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Wearing Pink Is Not Girly, It’s Actually Powerful AF

Millennial Pink Street Style
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The average self-respecting modern woman over the age of 12 has eschewed pink for decades. After all, if you want to be taken seriously, it’s not exactly the first shade on the color wheel that jumps to mind. Which is exactly why the resurgence of pink (now dubbed millennial pink) is actually kind of a big deal. Ushered in by the girl bosses of brands like Refinery29 and Into the Gloss, its newfound fame is inextricably linked to and representative of the increasing power women hold. Here, one editor on why it’s so meaningful.

 

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Despite my birth date being solidly in the 1980s (let’s not bother with the specifics, okay?), I am a bona fide proponent of the millennial pink movement. Raised in the era of Lisa Frank Trapper Keepers, I’ve long been a devotee of pink in general. When I was four, I would scream if my mom took away my Western Barbie T-shirt for the occasional washing. My favorite plaything was a velvety My Little Pony named Truly. And when I found out my father had accidentally painted my room one shade away from the one I’d chosen from a swatch of nearly identical hues, I burst into tears (think Shelby’s “blush and bashful” moment in Steel Magnolias). So needless to say, when a subdued, more mature version of the color infiltrated our lives and our Instagram feeds a few years ago, I was all for it.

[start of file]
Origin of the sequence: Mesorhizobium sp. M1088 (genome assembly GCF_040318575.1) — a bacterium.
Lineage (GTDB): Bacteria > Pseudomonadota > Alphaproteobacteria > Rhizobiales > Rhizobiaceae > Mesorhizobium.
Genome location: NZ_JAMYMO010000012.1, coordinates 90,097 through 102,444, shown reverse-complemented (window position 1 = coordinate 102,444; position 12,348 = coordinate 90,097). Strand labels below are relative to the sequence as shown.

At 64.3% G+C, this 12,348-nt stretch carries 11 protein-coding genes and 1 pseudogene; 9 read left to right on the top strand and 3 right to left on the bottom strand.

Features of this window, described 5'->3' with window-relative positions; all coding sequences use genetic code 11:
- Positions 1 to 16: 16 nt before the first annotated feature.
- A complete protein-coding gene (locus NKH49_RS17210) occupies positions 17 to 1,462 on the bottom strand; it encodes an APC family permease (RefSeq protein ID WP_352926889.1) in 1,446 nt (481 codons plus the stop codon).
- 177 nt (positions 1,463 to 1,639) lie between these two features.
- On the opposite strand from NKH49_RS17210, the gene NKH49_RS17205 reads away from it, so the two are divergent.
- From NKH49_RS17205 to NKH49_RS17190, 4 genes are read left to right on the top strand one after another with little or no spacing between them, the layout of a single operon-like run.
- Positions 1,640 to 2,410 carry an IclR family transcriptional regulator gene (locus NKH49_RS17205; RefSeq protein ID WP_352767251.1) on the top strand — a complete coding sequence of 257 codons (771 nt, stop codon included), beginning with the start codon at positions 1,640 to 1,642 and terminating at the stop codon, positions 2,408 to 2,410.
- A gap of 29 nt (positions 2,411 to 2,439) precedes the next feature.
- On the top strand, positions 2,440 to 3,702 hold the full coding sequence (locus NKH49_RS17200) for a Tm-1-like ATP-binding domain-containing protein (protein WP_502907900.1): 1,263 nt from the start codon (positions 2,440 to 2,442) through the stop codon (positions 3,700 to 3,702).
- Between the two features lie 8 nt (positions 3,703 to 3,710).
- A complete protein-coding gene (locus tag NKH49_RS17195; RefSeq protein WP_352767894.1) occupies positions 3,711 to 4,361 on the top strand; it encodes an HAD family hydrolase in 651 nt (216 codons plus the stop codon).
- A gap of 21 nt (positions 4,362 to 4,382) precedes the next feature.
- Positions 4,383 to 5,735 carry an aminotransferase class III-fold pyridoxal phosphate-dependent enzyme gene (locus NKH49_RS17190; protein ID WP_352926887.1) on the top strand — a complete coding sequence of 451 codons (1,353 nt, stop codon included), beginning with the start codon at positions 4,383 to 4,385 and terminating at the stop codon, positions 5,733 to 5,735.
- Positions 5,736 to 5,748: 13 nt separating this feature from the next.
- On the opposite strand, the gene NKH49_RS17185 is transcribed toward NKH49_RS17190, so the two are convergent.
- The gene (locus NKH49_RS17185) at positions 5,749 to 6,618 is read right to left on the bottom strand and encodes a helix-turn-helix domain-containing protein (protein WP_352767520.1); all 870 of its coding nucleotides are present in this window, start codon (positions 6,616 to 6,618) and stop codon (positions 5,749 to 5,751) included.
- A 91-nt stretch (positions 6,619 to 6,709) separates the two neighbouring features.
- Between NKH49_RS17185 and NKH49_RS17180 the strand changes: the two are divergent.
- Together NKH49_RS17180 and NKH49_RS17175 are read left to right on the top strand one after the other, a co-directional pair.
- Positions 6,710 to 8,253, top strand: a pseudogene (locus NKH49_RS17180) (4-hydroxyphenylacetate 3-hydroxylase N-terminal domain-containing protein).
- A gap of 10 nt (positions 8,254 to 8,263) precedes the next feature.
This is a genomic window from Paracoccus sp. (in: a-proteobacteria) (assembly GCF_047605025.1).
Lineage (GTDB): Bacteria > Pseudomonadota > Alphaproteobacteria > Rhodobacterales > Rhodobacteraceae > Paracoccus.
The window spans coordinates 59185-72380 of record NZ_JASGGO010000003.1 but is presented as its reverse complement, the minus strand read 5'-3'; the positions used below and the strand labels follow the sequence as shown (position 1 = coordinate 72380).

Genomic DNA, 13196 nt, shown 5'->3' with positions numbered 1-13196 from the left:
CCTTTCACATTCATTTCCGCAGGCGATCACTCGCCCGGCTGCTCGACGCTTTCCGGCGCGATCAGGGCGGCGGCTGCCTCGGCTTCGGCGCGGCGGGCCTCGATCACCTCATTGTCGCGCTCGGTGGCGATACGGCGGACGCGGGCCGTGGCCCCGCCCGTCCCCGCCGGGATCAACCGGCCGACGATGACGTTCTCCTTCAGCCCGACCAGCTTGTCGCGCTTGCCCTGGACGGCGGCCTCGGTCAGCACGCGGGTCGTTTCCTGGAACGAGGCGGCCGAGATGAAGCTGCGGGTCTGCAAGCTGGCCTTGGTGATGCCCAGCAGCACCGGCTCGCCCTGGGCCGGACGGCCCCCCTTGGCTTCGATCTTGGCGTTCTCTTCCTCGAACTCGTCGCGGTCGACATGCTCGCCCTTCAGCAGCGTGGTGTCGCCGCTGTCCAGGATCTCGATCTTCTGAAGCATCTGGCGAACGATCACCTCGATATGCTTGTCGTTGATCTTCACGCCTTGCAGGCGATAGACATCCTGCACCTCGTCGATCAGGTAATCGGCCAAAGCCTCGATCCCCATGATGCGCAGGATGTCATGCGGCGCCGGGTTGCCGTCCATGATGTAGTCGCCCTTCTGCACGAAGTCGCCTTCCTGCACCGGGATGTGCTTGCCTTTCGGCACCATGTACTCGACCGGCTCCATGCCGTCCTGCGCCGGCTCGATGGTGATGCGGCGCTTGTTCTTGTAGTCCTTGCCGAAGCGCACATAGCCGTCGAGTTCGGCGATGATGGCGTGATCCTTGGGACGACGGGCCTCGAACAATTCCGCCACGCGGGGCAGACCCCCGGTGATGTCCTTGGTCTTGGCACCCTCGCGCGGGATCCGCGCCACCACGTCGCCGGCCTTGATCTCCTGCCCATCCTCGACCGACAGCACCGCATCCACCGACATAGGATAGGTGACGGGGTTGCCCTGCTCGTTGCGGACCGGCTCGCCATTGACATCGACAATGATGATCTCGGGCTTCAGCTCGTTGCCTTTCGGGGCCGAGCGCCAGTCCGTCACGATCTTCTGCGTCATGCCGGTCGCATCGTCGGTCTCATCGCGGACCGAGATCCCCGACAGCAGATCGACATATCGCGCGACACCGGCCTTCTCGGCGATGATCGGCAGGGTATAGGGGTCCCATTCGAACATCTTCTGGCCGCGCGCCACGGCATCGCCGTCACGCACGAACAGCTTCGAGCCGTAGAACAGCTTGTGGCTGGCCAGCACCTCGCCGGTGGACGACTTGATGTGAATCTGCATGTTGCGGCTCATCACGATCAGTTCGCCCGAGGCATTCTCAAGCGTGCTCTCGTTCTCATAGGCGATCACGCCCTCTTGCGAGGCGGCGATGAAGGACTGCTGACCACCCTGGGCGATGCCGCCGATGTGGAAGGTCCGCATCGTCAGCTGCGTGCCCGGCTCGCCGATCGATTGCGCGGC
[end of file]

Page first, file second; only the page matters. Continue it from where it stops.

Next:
Let’s step back a second: Even if you’re not familiar with millennial pink, I can guarantee you’ve seen it. The most pinned and ‘grammed interiors (LA’s Alfred Tea Room, London’s Sketch restaurant), cult-favorite beauty and fashion brands (Glossier, Pop & Suki) and even major designer collections (Gucci, Lanvin) have capitalized on it. Recently, The Cut cataloged the evolution of millennial pink, attributing its popularity to its ability to spark nostalgia.

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It can be argued that my early penchant for pink stemmed from long-ingrained gender stereotypes. But to be fair, my parents weren’t decking me out in bubblegum colors and hair bows. I was fortunate that my mom couldn’t have cared less if I were sporty or goth, or otherwise represented myself in a way that defied feminine norms. Eventually my cliché interest in all-things girly dwindled (as tends to happen with most moody teens), particularly as my feminist leanings developed.

Before millennial pink (BMP, if I may), there weren’t many instances of pink representing modern, forward-thinking women. But this shade is mature and powerful—savvy businesswoman Emily Weiss chose it to define her wildly popular beauty brand, it was the subject of a much-reposted throwback pic of a presidential hopeful turned pantsuit icon, and it’s been popping up in the collections of the coolest menswear brands.

TGIF

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Sure, all of this could be a brilliant marketing scheme, but I like to think the pink resurgence means we’re expanding our notion of what’s feminine and reclaiming the color as well as the strength it stands for. For those of us who’ve long been fans, there’s no better time to break out the shade. For the rest, I encourage you to make it your own (perhaps this coverall jumpsuit is a gateway piece). Pink may never be the new neutral some have proclaimed it to be, but it’s no longer synonymous with Barbies and bows—and I’m calling that an upgrade.

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